When too much water enters the body’s cells, the tissues swell with the excess fluid. Our cells maintain a specific concentration gradient, so the excess water outside the cells (the serum) draws sodium from within the cells out into the serum in an attempt to re-establish the necessary concentration. As more water accumulates, the serum sodium concentration drops — This is what hyponatremia is.
At the cellular level, hyponatremia produces the same effects as would result from drowning in the water.
Drinking excessive amounts of water flushes the body of necessary electrolytes, resulting in a rapid decrease in serum sodium (hyponatremia) concentration, and, also, the depletion of calcium (hypocalcaemia), potassium (hypokalemia).
The development of acute dilutional hyponatraemia causes neurological symptoms because of the movement of water into the brain cells, in response to the fall in extracellular osmolality.
In order to maintain the natural electrolyte balance, water from outside the cells rush into the cells via osmosis. Electrolytes are more concentrated inside the cells than outside, the water outside the cells is ‘less dilute’ since it contains fewer electrolytes (due to excess water intake). Both electrolytes and the water move across the cell membrane in an effort to balance the sodium concentration. Theoretically, cells could swell to the point of bursting.
Further, the electrolyte imbalance and the tissue swelling may cause an irregular heartbeat, allow the fluid to enter the lungs, and may cause fluttering eyelids.
Onset of such a condition requires immediate medical attentions. Saline (salt) solution administration is the common treatment for water intoxication. If treatment is given before the tissue swelling could inflict too much cellular damage, then a complete recovery can be expected within a few days.
Drinking Water Naturally
It is true that water consumption is necessary to maintain a healthy physical state. We can’t live more than a few days without water. As babies, we are approximately 75 to 80% water, and as we grow older, this percentage decreases until it is reduced to approximately 60 to 65% for men and 50 to 60% for women. The human brain is about 85% water and our bones are between 10 to 15% water. On an average we are 60 % water. We need to keep the natural water balance in our bodies, but not to over indulge.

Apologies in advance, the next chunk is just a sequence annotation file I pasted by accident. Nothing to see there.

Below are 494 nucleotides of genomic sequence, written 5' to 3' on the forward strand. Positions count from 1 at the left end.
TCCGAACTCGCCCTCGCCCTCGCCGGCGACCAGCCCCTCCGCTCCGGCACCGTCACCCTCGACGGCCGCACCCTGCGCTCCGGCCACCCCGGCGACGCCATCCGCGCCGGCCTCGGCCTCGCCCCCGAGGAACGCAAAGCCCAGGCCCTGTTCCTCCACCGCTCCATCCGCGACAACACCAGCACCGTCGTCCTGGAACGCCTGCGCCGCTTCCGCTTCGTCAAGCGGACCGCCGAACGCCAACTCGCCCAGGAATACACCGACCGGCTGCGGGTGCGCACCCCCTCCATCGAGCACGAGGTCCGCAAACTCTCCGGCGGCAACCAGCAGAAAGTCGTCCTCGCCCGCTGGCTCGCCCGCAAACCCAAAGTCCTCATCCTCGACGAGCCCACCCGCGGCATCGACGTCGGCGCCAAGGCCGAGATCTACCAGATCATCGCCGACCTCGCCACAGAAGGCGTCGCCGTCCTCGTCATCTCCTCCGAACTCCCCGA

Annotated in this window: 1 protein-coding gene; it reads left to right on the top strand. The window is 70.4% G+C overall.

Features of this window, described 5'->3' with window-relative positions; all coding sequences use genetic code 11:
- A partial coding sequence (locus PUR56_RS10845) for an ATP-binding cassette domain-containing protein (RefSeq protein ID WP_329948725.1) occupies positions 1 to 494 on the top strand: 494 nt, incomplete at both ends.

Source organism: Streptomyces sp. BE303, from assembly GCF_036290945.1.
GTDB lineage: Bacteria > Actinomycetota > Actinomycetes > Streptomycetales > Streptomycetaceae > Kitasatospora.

The notion that one needs to drink five to six quarts (5-6 liters) of water a day to remain fit and to detoxify the body is just a myth. It is true, as a general guideline, that most adults need about three quarts of fluid each day. But, the key factor to remember is that most foods that we eat are already quite heavy in water content. If you eat plenty of foods that are naturally rich in water, such as vegetables, fruits, and cooked legumes and whole grains, you may not need to drink that much water. If you do not use much or any salt and other seasonings, your need for drinking water goes down even further.
Another suggested guideline to regulate the water intake, is to observe the color of ones urine. The color of urine is a good indicator of how much fluid we need. Too little water, and it will be on the dark side, about the right amount, and it will be of a pale straw color. But, take note: ingestion of vitamin pills , especially the vitamin B group, contribute to the darkening of urine color.
A logical guideline is to simply follow the nature – Drink as you feel the urge and thirst. Drink small amounts of water as you feel the desire for it.
Remember; in physical composition, we are very close to other animals on this planet. Animals hardly ever gulp huge quantities of water. Water is a necessity and not a statement of fashion or expression of health consciousness.
As a statement of caution – there are many medical conditions (like kidney stone formation etc.) that require larger quantities of fluid intake. Strictly follow your health provider’s advice in such circumstances.
— Enjoy A Glass of Real Milk – instead! —
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- National Ceanter for Biotechlogy InformationThe Hydration Equation: Update on Water Balance and Cognitive Performance – Shaun K Riebl, MS, RD, PhD Student and Brenda M. Davy, PhD, RD, FACSM, Associate Professor
- National Institute of HealthO’Brien KK, Montain SJ, Corr WP, et al. Hyponatraemia associated with overhydration in US Army trainees.
- Web MDCan You Drink Too Much Water?
- National Ceanter for Biotechlogy Information – The Journal of Clinical PathologyFatal Water Intoxication
- BERKELEY SCIENTIFICWater Intoxication – Nithya Lingampalli
- The Journal of Forensic ResearchTwo Autopsy Cases of Water Intoxication
- Science AlertNew Study Just Further Debunked The 8 Glasses of Water a Day Rule
- Pascal Saker, Michael Farrell, Gary Egan, Michael McKinley, and Derek Denton. Overdrinking, swallowing inhibition, and regional brain responses prior to swallowing. Proceedings of the National Academy of Sciences, 2016;